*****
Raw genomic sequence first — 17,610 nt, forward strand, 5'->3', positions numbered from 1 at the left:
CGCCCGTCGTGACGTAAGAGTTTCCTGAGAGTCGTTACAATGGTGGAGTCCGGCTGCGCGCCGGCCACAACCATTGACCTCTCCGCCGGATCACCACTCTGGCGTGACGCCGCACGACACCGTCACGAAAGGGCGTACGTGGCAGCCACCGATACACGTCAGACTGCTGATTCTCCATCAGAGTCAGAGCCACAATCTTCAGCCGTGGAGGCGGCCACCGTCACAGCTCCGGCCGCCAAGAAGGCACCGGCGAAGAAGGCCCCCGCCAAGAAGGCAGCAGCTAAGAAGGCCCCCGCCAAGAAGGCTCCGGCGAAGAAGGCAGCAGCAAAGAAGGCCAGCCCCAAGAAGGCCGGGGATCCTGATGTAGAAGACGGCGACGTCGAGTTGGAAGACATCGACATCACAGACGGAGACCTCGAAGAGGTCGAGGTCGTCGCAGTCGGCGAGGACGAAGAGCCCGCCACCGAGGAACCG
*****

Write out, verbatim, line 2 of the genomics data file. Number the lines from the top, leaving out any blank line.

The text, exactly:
CGCCCGTCGTGACGTAAGAGTTTCCTGAGAGTCGTTACAATGGTGGAGTCCGGCTGCGCGCCGGCCACAACCATTGACCTCTCCGCCGGATCACCACTCTGGCGTGACGCCGCACGACACCGTCACGAAAGGGCGTACGTGGCAGCCACCGATACACGTCAGACTGCTGATTCTCCATCAGAGTCAGAGCCACAATCTTCAGCCGTGGAGGCGGCCACCGTCACAGCTCCGGCCGCCAAGAAGGCACCGGCGAAGAAGGCCCCCGCCAAGAAGGCAGCAGCTAAGAAGGCCCCCGCCAAGAAGGCTCCGGCGAAGAAGGCAGCAGCAAAGAAGGCCAGCCCCAAGAAGGCCGGGGATCCTGATGTAGAAGACGGCGACGTCGAGTTGGAAGACATCGACATCACAGACGGAGACCTCGAAGAGGTCGAGGTCGTCGCAGTCGGCGAGGACGAAGAGCCCGCCACCGAGGAACCG